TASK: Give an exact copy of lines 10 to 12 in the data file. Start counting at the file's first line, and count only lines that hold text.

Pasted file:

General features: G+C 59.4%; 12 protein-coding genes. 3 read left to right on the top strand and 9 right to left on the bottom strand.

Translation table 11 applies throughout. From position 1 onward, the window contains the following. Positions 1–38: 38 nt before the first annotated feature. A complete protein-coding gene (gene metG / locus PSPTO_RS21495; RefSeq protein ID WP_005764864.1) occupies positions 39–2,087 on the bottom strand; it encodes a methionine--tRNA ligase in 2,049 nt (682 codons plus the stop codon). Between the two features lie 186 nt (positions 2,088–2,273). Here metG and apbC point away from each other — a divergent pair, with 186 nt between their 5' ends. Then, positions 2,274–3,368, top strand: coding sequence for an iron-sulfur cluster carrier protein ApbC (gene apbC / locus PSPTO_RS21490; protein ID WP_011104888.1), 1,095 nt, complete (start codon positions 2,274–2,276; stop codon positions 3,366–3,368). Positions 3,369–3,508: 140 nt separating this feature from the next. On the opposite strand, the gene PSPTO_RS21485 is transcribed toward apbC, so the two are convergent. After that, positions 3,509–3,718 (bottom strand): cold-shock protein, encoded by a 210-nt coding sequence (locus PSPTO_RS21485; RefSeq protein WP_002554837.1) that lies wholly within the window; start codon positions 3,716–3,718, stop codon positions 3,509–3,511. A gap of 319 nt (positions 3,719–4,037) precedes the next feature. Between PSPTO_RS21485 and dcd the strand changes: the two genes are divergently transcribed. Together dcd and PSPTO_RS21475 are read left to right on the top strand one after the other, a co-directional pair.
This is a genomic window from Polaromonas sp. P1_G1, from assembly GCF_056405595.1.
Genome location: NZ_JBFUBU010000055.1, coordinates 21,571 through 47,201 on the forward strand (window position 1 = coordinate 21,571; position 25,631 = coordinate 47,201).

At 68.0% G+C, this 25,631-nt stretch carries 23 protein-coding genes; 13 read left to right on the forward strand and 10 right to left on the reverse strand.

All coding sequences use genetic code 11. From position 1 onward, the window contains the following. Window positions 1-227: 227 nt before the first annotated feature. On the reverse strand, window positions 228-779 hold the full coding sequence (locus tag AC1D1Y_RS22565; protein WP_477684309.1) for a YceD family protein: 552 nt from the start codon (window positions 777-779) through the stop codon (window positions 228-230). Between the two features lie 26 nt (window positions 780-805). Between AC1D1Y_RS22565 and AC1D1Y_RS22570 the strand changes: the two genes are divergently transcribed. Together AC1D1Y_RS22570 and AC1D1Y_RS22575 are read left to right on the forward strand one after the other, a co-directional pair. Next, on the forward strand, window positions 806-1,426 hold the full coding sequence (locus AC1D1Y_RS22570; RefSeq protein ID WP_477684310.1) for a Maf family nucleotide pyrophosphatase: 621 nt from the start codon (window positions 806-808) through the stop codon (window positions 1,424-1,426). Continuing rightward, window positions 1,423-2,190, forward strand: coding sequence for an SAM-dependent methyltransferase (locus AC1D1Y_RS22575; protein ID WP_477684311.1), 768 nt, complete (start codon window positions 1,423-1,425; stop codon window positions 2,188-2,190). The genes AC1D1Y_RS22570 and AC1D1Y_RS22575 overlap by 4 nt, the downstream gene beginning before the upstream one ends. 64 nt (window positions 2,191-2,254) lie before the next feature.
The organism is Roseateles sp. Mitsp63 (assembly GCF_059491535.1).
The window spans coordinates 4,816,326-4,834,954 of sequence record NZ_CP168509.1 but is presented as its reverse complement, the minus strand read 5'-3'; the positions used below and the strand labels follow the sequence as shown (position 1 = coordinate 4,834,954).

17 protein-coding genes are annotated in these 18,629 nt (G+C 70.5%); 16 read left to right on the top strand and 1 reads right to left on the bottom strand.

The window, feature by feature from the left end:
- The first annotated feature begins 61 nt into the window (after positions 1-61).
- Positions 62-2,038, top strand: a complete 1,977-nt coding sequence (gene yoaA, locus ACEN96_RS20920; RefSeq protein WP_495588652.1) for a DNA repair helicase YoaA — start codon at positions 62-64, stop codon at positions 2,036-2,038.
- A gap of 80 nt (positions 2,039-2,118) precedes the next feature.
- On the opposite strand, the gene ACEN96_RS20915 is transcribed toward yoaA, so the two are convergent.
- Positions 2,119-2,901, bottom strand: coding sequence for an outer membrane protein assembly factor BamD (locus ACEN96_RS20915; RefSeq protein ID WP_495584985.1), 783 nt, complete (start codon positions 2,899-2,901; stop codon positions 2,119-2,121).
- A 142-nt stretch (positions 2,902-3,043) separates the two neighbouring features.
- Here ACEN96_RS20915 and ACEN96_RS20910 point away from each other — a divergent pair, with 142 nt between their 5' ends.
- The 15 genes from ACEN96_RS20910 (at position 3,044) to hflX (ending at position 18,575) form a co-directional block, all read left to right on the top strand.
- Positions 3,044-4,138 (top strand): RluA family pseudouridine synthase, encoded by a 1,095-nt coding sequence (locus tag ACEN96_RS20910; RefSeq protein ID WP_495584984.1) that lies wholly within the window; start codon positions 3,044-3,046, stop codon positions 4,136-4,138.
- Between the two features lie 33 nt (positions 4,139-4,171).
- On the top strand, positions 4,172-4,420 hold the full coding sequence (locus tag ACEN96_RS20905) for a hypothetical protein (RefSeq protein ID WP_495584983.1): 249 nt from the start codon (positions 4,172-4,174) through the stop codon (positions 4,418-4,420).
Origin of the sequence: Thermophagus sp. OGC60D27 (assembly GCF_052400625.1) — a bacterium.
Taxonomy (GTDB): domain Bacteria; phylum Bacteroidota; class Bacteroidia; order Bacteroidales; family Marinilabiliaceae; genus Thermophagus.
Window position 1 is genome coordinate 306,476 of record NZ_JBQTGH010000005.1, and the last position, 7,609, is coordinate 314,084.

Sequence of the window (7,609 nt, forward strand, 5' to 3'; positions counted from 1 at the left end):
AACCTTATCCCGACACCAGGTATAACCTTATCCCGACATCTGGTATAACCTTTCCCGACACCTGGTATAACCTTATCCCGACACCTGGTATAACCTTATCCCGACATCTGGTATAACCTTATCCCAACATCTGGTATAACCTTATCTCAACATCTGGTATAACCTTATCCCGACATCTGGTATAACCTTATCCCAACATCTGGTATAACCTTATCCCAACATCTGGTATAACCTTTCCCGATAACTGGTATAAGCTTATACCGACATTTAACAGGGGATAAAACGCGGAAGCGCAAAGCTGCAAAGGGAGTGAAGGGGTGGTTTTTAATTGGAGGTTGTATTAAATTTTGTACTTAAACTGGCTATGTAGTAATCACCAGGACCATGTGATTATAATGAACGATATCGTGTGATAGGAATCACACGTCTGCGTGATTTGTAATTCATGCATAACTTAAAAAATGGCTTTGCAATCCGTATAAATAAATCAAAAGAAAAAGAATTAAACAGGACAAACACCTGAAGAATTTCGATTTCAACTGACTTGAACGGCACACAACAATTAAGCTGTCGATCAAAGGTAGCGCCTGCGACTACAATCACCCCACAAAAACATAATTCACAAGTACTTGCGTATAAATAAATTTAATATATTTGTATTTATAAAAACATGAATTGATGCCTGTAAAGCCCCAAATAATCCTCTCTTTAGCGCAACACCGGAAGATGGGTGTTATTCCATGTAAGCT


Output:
The window, feature by feature from the left end:
- The first annotated feature begins 61 nt into the window (after positions 1-61).
- Positions 62-2,038, top strand: a complete 1,977-nt coding sequence (gene yoaA, locus ACEN96_RS20920; RefSeq protein WP_495588652.1) for a DNA repair helicase YoaA — start codon at positions 62-64, stop codon at positions 2,036-2,038.